It's no secret that financing a college education is getting tougher. College costs have skyrocketed over the past decade or so, and there's no relief in sight. Average tuition at four-year colleges will increase 7 percent this school year, double the rate of inflation. Student aid is not increasing fast enough to plug the growing gap between tuition and family finances. In addition, there is a growing number of older students entering college today. These students have families that they need to support. I know, because I am a family man who has returned to school. I wish to finish my degree at the Rochester Institute of Technology. The only problems I face are financial in nature. It is with this in mind that I set about this research. The not so simple question: Is financial aid available to older students, and if so, how do they go about obtaining it?
The Cost Of Education
The cost of higher education varies by type of institution.
Tuition is highest at private 4-year institutions, and lowest at public 2-year institutions. The private 4-year colleges nearly quadrupled their average tuition rates between 1975 and 1996. For private 4-year colleges, tuition and fees for the 1995-96 academic year averaged about $15,400, compared with about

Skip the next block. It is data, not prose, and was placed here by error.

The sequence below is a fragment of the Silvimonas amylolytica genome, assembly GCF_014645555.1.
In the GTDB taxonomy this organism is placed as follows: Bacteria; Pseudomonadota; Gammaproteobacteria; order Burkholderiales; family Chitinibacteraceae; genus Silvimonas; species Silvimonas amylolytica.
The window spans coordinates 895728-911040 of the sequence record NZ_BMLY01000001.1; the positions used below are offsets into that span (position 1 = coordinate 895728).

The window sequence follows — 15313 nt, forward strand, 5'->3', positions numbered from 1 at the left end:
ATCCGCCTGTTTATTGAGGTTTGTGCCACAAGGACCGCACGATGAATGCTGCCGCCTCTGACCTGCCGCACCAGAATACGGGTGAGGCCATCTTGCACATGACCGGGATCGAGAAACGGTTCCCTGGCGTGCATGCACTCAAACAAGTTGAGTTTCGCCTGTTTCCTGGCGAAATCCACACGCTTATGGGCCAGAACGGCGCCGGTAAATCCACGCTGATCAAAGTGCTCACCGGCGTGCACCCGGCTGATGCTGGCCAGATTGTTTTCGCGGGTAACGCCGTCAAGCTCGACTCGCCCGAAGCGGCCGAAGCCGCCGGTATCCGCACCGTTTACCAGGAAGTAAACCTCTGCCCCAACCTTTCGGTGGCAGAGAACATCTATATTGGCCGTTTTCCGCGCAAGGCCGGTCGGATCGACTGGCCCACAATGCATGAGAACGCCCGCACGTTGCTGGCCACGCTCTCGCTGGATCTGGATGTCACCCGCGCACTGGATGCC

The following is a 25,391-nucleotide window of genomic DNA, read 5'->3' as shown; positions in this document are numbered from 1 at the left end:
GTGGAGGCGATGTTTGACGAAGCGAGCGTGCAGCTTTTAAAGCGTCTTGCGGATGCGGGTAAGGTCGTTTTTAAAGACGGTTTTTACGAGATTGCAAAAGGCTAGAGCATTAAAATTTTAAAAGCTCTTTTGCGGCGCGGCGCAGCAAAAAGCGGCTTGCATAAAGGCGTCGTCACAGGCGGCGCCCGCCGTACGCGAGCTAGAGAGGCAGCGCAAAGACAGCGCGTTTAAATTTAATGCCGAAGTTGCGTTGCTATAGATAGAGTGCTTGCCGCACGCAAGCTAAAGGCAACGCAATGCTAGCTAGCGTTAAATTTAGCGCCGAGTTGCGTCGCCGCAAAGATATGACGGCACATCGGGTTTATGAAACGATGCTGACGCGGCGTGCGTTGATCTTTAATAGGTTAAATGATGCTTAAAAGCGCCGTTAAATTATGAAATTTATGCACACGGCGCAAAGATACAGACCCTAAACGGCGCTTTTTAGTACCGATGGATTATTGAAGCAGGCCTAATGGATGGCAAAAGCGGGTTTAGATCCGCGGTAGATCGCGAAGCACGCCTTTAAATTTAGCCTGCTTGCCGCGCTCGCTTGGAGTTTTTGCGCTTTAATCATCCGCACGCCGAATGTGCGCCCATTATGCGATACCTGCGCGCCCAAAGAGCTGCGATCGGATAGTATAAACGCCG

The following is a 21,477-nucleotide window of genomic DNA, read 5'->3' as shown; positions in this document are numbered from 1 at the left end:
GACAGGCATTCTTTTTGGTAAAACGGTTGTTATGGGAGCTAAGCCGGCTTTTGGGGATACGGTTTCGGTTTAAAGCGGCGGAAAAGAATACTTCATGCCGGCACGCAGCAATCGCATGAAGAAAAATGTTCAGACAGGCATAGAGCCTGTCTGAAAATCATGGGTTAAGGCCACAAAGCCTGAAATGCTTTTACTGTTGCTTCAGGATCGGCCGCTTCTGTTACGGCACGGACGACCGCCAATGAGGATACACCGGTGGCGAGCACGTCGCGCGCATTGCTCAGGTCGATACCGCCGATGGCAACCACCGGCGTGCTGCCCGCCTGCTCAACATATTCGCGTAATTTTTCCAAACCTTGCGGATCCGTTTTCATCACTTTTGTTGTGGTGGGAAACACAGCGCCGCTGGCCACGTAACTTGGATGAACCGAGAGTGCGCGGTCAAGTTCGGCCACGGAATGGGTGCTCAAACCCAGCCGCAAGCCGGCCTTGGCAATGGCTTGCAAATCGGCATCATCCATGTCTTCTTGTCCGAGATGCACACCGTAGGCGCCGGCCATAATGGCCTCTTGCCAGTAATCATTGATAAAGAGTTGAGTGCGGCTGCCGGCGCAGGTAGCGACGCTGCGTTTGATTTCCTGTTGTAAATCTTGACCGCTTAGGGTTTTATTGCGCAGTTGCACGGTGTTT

$5006 at public 4-year colleges. The cost of attending an institution of higher education includes not only tuition and fees, however, but also books and supplies, transportation, personal expenses and, sometimes, room and board.
Although tuition and fees generally are substantially lower at public institutions than at private ones, the other student costs are about the same.
According to MS-Encarta94,"the average cost for tuition, fees, and room and board for the 1995-96 academic year at private 4-year colleges was about $20,165.
At public 4-year colleges the average combined cost was about $9290" (Encarta94).
The cost of attending RIT is approximately $15700 per year. This does not